Once upon a time Shiva referred to Kali (his wife) by her name in front of some heavenly damsels who had come to visit, calling her "Kali, Kali" ("Blackie, Blackie") in jest. This she took to be a slur against her dark complexion. She left Shiva and resolved to rid herself of her dark complexion, through asceticism. Later, the sage Narada, seeing Shiva alone, asked where his wife was. Shiva complained that she had abandoned him and vanished. With his yogic powers Narada discovered Kali living north of Mount Sumeru and went there to see if he could convince her to return to Shiva. He told her that Shiva was thinking of marrying another goddess and that she should return at once to prevent this. By now Kali had rid herself of her dark complexion but did not yet realize it. Arriving in the presence of Shiva, she saw a reflection of herself with a light complexion in Shiva's heart. Thinking, that this was another goddess, she became jealous and angry. Shiva advised her to look more carefully, with the eye of knowledge, telling her that what she saw in his heart was herself. The story ends with Shiva saying to the transformed Kali: "As you have assumed a very beautiful form, beautiful in the three worlds, your name will be Tripura- Sundari. You shall always remain sixteen years old and be called by the name Shodashi."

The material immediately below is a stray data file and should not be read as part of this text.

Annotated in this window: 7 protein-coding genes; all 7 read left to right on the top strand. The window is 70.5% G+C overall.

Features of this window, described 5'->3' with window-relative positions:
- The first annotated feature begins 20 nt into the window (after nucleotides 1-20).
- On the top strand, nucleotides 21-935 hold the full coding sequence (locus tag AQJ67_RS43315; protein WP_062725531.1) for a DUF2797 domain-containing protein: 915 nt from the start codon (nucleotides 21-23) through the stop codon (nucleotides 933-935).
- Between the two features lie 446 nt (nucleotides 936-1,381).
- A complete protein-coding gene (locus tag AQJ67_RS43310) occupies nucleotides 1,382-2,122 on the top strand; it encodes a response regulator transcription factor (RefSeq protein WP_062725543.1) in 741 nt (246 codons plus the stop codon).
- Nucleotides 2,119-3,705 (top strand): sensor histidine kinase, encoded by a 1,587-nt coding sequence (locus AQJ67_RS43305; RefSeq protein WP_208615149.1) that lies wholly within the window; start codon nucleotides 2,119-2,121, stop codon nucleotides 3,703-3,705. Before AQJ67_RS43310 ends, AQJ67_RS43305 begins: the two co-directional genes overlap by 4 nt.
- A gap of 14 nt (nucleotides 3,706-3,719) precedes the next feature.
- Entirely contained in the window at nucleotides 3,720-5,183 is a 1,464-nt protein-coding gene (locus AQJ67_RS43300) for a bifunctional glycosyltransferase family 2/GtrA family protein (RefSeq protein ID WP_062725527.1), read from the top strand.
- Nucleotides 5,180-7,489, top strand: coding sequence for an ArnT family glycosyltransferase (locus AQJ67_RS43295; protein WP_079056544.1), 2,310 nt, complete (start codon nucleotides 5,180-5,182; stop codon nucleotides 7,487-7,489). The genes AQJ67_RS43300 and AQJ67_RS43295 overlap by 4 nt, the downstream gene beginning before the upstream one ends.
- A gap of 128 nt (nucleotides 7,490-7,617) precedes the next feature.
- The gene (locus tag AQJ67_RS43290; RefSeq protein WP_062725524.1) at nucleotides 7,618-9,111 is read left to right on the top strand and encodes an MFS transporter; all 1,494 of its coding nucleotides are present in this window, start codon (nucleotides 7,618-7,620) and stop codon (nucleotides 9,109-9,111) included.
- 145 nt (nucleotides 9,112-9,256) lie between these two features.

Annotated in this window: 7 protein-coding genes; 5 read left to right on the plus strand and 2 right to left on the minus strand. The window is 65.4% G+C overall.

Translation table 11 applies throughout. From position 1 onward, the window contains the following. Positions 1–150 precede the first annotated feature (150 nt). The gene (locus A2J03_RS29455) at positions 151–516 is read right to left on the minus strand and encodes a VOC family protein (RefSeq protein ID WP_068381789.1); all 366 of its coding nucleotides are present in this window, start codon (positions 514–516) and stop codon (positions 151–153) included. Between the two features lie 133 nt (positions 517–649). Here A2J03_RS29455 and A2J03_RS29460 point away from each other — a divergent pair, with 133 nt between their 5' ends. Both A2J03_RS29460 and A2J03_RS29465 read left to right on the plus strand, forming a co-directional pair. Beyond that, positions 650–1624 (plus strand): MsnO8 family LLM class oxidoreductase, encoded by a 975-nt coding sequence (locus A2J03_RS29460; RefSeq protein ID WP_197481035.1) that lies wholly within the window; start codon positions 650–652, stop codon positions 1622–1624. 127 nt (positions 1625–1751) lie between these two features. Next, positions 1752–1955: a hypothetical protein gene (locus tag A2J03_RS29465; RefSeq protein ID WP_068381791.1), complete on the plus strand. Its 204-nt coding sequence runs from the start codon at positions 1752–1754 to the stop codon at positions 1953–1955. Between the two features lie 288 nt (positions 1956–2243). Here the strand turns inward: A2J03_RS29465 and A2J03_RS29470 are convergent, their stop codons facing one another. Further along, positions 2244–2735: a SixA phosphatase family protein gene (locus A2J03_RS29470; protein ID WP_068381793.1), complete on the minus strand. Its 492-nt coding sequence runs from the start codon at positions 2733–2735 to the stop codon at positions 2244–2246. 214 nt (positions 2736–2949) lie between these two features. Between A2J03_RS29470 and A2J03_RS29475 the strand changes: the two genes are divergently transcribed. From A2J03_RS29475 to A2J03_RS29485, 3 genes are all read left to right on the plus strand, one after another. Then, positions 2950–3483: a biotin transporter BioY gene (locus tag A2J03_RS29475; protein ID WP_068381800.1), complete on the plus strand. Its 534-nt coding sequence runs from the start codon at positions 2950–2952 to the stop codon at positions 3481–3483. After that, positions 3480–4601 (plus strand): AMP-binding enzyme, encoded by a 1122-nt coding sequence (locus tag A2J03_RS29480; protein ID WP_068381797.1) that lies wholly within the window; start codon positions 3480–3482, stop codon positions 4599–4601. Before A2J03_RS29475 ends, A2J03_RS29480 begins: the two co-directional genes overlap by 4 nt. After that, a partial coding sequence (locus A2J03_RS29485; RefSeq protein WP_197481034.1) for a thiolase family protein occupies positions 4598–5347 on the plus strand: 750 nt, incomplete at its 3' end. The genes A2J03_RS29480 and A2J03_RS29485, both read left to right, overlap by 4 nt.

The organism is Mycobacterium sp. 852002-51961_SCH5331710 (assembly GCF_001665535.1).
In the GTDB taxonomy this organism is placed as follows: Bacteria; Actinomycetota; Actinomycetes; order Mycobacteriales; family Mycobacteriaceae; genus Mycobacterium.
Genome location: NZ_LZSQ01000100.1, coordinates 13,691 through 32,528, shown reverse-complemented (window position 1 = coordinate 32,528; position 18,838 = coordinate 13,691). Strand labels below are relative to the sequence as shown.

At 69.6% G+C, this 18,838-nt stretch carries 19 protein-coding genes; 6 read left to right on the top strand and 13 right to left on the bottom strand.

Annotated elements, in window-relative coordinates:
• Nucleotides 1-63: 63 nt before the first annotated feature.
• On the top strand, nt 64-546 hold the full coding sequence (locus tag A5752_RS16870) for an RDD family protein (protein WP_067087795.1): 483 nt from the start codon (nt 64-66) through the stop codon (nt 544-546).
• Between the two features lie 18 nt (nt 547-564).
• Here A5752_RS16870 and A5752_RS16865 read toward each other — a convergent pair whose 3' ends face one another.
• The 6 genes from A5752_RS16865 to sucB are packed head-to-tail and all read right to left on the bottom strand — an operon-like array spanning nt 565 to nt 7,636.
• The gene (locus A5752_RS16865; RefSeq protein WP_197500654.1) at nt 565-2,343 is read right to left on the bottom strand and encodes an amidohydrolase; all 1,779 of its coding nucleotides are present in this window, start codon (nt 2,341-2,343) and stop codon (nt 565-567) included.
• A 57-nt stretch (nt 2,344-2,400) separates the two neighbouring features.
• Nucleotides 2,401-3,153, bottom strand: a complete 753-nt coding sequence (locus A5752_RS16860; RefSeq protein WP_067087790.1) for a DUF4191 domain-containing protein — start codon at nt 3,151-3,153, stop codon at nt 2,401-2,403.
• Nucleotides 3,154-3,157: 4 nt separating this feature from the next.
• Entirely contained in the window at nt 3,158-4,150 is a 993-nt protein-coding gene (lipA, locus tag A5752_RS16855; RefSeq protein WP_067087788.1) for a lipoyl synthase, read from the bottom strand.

A modern text gives the legend of origin of Bhuvaneshvari as follows: